Sort file:- Tunbridge Wells, June, 2021.

Page Updated:- Friday, 25 June, 2021.


Earliest 1811-

New Inn

Latest 1817


Royal Tunbridge Wells


Only the one reference to this at present is from the following passage. Unfortunately I know nothing about this one at all other than this.


Kentish Gazette, 10 July, 1792.

"Red Lion Inn" and "London Hotel," Ramsgate.

William Young, from the "New Inn," Tunbridge Wells takes the liberty of informing the Nobility, Gentlemen Travellers, and his Friends in general, that he has opened the above Inn and Hotel with every accommodation that can be desired, and that their favours will be gratefully acknowledged.

A good Larder and Ordinary every day with reasonable charges.

Good Stabling and Coach houses; post chaises, with the best horses and careful drivers.


Kentish Weekly Post or Canterbury Journal, Friday 11 April 1817.


The circumstances which led to the ignominious death of the unfortunate Launcelot Boniface, having excited great interest in the county, it may not be improper, previous to the narration of the melancholy catastrophe to give an outline of those circumstances, as they appear on the trials of Boniface at the July Quarter Sessions, and the late Assizes.

Mr. W. Bramwell, jun. a spirit-merchant, residing in London, and having considerable property in land and houses at Tunbridge Wells, let one of his houses at Michaelmas, 1811, on lease, at fifty guineas per annum, to Launcelot Boniface, who was formerly an ostler at the "New Inn," in the same town. The house was furnished, and Boniface let it to families who visit the Wells during the summer season. For a time, the landlord and the tenant were on the best terms of amity, until a wall was built, of which Boniface was to pay part of the expense. But he conceiving in the erection of the wall, an encroachment was made on his premises in favour of the landlord of the "New Inn" (whose premises adjoined those of Boniface), he refused to pay his part towards it, and much altercation took place between him and Mr. Bramwell, who, on his refusing to pay his rent, distrained his goods.

On the 25th of May, 1816, Mr. Bramwell being at the door of the "New Inn," Boniface came up to him and charged him very roughly with having made an encroachment on his premises in building the wall. Bramwell went into a parlour, and was followed by Boniface; a dispute took place, which terminated in an assault committed by the latter on Mr. Bramwell, for which he prosecuted him, and the cause was tried before the Earl of Romney and Magistrates at the Quarter Sessions held at Maidstone, in July, 1816. On the trial it was satisfactorily proved that the defendant behaved in a violent manner, and that he struck Mr. Bramwell as well as two other persons. The jury found a verdict of guilty, and Boniface was sentenced to pay a fine of 40s. and to find sureties for his good behaviour for one year; himself in 50 and two other persons in 25 each.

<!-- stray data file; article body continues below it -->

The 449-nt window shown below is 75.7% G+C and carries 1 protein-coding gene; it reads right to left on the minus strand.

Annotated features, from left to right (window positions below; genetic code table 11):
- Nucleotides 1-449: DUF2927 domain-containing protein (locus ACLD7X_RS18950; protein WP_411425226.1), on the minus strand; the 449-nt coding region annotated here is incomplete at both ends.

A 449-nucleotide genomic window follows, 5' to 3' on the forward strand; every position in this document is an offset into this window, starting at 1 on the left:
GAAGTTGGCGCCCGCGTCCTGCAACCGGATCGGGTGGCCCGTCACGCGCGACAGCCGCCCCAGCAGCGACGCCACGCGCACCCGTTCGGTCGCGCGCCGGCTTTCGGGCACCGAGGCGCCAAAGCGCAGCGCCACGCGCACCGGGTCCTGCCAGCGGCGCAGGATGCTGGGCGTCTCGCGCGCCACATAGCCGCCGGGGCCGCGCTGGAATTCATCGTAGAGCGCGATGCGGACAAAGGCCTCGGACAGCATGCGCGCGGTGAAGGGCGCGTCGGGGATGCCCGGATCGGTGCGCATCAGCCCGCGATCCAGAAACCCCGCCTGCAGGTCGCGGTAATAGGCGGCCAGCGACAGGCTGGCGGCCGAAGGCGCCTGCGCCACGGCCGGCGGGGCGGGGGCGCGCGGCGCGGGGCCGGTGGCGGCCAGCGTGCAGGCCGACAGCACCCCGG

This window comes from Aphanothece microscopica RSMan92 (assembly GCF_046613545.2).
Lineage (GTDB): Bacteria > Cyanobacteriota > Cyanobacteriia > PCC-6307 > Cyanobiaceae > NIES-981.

The friends of both parties hoped, that here the business would rest, but it subsequently appeared that what had passed, sunk deep in the mind of Boniface, and he meditated a fatal revenge, which he attempted to put in practice in the following manner:-

Mr. Bramwell went down to Tunbridge Wells, on the 4th October, 1814, to receive his rents, and the next day Boniface having armed himself with a brace of pistols, loaded wills the largest shot he could procure in the town, went to the "New Inn," in company with a man of the name of Roberts, who was totally ignorant of his intentions, and thought he was merely to act as a witness to Boniface paying his rent. They were shewn into the room. in which Mr. Bramwell was in company with two other persons—a Mr. Edwards and Mr. Soper, the landlord of the inn. Boniface put down on the table, the money for his rent, and drawing a few paces back, exclaimed "you know, Bramwell, you have taken a false oath," and almost immediately taking one of the pistols from under his frock, he fired it at the object of his revenge. Upwards of 50 of the shot lodged in the face of Mr. Bramwell, who fell with his head on the table, bleeding in a dreadful manner.

The persons present were greatly alarmed by the commission of so unexpected and deliberate an attack on the life of Mr. Bramwell, and great confusion took place, but Boniface believing he had destroyed his victim, fired the other pistol out of the window, and sat calmly down, without attempting to escape. He was apprehended in the room, and committed to Maidstone gaol, to take his trial at the ensuing Assizes, for an attempt to murder Mr. Bramwell. The latter was for some time in a dangerous state, but after some weeks suffering, he recovered, but with the loss of his right eye; and considerable disfigurement of his face.

Boniface was tried at the Lent Assizes, when the evidence was perfectly clear as to the commission of the fact, and several witnesses proved that the wretched man so far from repenting of what he had done expressed sorrow at not having completed the work of destruction. A defence of insanity was set up by the prisoners friends, but it completely failed, and the jury found the prisoner guilty. The Learned Judge (Mr. Serjeant Besanquet) when passing the dreadful sentence of the law on the prisoner, addressed him in a manner the most impressive and heart searching, bidding himself to prepare for eternity, and endeavour to obtain that mercy in another world which he could not hope for in this. The miserable man heard with evident emotion his dreadful doom pronounced, and with a bow or resignation was taken back to that prison, from which he was only to go forth to drink the bitter cup of death.